Life Lessons in Thailand

May 23, 2008 by

Asia, Best of the Viator Blog

Editor’s Note: Jordan Digby lives in Baan Pluai (aka “BP”), Roi-Et province, Thailand. If you want to find it on a map, the coordinates are 15 degrees 39′ 34″ N, 103 degrees 56′ 45″ E. Please, no ICBMS.

Lesson 1: The 10-Ticket Bus

So we’ve lost the use of the neighbour’s pickup, due to her daughter coming home and taking possession of it. Kids are the same everywhere.

So I’ve been catching the bus into town each day. Now “bus” is a loose term – there seem to be two main types of busses around here. The first are the coaches that hurtle across Isaan from one major town to another. “Speed” is the operative word here, both describing the velocity of these 15 tonne unguided missiles, and the fuel given to the drivers.

The other is the songtaew (minibus). In reality, a large cage bolted on the back of a pickup, these ply the minor routes between villages and small towns. People either clamber inside the cage, or for that extra thrill, cling grimly to the top. “Timetable” seems not to translate too well into Thai here – anytime between 6:30 and 7:15 the “7am” Cage will arrive.

The other day we arrive at the bus-stop to go home. “What time does the bus leave?” we ask. “Four o-clock” they tell us (“sii moong yen”). It’s now 3:05. Bugger! OK, we think, a decent-sized load would be about 10 people. “If we buy 10 bus tickets, what time does the bus leave?”

“Right now,” is the happy reply. So going home that day was a personalized Cage service, delivery right to our door (with appropriate looks from the neighbours!).

Lesson 2: New Car, New Family

Statue of Buddha Thailand
Buddha drives a Turbo

So we’ve bought a car (at last). Of course it wasn’t easy, it took us a few goes to find a good dealer, but we finally found a good chap in Kalasin, about 200 kms away, and we’ve bought the car through him.

So he calls us last weekend to tell us the car will be ready Monday. “Great!” my wife, Ann, exclaims, and Monday morning first thing we all pile into a friend’s car to get a lift up to Kalasin.

We arrive in Kalasin around 11am, and proudly walk into the showroom. “Welcome,” he says, “your car should be ready by 4pm!”. Only 5 hours! In typical Thai fashion, no-one batted an eye when we decided we’d wait. We plonked ourselves down in the showroom for 5 hours.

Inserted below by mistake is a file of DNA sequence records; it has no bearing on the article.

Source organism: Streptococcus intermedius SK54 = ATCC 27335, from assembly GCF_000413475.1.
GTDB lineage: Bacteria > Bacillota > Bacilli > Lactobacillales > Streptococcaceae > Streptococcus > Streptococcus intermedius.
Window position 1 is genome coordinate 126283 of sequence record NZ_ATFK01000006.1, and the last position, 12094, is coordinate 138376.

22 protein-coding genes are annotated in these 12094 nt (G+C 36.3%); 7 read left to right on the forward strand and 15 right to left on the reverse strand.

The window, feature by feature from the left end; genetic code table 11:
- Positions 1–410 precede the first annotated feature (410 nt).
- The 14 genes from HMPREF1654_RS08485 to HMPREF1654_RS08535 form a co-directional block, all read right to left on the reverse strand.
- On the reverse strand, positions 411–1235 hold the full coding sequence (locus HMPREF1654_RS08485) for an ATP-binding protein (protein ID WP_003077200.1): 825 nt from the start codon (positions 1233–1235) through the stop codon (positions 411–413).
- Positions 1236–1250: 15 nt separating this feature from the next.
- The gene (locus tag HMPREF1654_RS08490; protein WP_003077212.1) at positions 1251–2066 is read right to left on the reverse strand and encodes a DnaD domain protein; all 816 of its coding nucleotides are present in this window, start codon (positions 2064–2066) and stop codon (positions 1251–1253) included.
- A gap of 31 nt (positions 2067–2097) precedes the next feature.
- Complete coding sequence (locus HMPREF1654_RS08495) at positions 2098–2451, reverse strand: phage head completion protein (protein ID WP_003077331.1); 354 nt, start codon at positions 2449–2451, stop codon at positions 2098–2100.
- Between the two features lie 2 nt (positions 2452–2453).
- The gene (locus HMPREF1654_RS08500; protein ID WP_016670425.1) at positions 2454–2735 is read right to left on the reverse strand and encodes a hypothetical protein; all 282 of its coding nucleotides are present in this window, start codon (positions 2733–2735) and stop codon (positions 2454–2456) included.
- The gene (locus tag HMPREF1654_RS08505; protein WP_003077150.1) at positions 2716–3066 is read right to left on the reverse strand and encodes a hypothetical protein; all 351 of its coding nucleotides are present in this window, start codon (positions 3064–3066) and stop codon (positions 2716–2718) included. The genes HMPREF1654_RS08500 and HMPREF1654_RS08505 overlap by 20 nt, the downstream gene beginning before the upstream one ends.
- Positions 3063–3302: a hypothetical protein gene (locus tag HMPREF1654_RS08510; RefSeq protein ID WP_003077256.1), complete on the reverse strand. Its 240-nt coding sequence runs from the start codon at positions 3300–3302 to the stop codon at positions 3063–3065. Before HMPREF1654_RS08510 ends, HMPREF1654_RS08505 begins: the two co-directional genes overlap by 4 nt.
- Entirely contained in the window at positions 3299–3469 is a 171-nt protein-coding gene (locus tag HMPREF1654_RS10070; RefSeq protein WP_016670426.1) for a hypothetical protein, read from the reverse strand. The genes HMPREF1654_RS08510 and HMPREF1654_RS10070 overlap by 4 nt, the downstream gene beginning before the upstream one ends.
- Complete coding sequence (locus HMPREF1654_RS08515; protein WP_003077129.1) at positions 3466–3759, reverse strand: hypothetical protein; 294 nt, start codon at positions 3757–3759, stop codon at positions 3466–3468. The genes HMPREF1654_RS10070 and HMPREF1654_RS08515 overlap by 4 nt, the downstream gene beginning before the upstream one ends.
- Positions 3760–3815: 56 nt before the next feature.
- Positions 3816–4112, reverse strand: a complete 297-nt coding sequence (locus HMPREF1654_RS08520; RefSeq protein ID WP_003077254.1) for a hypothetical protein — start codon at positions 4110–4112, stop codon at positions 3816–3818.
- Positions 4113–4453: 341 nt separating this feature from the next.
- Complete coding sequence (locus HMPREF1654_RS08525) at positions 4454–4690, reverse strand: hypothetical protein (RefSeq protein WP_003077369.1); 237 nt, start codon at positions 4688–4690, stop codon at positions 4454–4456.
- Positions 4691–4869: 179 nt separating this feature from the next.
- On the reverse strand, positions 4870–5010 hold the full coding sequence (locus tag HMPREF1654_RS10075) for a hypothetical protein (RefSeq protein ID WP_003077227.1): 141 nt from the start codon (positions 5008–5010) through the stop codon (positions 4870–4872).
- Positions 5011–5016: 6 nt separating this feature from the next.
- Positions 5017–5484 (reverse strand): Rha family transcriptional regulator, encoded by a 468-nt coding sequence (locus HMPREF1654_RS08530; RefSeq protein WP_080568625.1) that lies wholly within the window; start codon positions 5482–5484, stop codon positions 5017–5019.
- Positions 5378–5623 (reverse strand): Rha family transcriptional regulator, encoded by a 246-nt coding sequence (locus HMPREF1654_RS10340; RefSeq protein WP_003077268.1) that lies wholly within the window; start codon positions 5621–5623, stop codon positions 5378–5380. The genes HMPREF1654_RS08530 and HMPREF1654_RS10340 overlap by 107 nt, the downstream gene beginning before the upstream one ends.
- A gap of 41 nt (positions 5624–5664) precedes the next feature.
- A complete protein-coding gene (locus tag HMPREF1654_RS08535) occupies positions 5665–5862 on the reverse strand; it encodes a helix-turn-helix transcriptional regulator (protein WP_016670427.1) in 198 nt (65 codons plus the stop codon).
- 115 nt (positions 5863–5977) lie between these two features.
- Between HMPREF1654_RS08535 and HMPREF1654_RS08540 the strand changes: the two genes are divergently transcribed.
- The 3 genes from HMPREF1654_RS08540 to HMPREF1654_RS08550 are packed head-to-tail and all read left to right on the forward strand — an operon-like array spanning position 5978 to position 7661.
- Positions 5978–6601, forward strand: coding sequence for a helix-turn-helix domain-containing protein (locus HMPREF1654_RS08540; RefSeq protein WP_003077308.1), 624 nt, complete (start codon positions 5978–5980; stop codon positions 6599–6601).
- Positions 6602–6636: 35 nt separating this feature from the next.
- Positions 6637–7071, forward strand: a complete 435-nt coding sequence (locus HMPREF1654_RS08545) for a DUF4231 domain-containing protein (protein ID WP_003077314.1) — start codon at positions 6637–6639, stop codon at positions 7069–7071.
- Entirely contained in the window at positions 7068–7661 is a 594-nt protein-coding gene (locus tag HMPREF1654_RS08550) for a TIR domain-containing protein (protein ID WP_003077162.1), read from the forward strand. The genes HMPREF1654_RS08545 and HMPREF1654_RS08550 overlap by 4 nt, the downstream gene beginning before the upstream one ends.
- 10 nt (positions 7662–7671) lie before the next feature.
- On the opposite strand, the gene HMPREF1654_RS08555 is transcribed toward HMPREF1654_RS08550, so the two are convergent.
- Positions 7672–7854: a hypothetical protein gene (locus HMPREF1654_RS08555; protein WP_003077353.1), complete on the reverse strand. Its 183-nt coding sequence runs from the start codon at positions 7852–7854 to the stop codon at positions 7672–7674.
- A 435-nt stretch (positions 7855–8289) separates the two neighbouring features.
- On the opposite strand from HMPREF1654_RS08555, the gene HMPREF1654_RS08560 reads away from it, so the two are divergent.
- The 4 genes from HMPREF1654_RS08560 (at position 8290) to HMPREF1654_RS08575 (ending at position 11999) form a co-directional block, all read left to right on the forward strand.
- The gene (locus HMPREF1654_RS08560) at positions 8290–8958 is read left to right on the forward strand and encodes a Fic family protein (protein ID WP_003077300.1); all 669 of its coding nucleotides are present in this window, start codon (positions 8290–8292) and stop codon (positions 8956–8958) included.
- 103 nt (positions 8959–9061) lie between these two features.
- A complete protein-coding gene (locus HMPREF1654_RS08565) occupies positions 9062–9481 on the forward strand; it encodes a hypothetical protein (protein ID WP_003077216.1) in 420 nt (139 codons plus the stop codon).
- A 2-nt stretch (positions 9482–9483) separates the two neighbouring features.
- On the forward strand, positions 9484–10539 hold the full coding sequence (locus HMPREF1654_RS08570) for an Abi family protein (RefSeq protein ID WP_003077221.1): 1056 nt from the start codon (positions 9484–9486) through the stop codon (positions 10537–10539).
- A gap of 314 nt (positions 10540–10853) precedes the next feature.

So we finally get the car, and drive home. Ann’s mum has prepared a special garland of flowers, which she carefully placed on the front bumper bar for the night. This, I’m told, is to “welcome the new Car to the household”. It’s great to have a new member of the family!

Lesson 3: Turbo Blessing

It’s good to see Buddhism is keeping up with the times. On Tuesdays — and for reasons lost in the mists of time, only on Tuesdays — the monks can perform a ‘Car Blessing Ceremony’.

So Tuesday I was summoned to race home early, before temple closes. We drove in, and parked the car right up near the temple door. The monks came out, and wrapped the steering wheel in a string, which was then attached to the temple’s buddha, and we all said some special prayers. Then the head monk daubed the inside ceiling of the car with a special protective motif in chalk. Then the monks walked around the car, chanting and sprinkling it with holy water. Then they opened the bonnet and complimented me on choosing the XLT Turbo option for the Ford F350 series. “Turbo — good,” the monks all agreed.

I guess there must be Good that is Universal, and it obviously includes turbochargers.

Lesson 4: My First “Road Tax”

There’s a stretch of road between home and ‘Yaso’ (i.e., Yasothon, I’m a local now) that’s dead straight and dead flat for about 6 kilometers. The general rule seems to be that you go as fast as your car will allow — somewhere between 30 and 130 km/hr, depending upon whether you’re in a tractor or a new car.

So we’re sitting nicely on 130km, when an oncoming car gives the headlight flash. Police up ahead, presumably, so we slow down to 100km. Sure enough, in the distance a police road block appears, and as we approach one of the policemen waves us over.

“Good morning,” he says, beaming through the window. “Where you from?”

We proceed with the usual discussion about where I’m from, where I’m going etc, I show him my licence, then he says, “Oh! Mr Jordan, you go too fast. 100km. Limit is 90.”

“Oh really?” I reply, feigning innocence. “Just 10 km over?”

“Yes,” he says, “please parking the car.” Uh-oh. I park the car and get out. “Yes,” the policeman says, with a serious demeanor, “500 baht” (AUD $20), his pen quivering over his opened notepad.

“Oh no,” says I, pulling my wallet from my pocket, “can I pay you now?”

Smiles appear. “OK, 200 baht!” The notebook and pen disappear, 200 baht (AUD $6) changes hands and vanishes. Now it’s big smiles all round, a few “pleased to meet you” hand shakes, and off we go, everyone happy.

The roads are safer, I’ve made a new friend, and Mr Policeman has some nice lunch money. Only Ann is annoyed, that I didn’t bargain harder…

Jordan Digby

Planning a trip? Browse Viator’s things to do in Thailand, Bangkok tours and activities in Phuket and things to do in Chiang Mai and Chiang Rai.


One Response to “Life Lessons in Thailand”

  1. akshay Says:

    Nice to see this blog. Very well !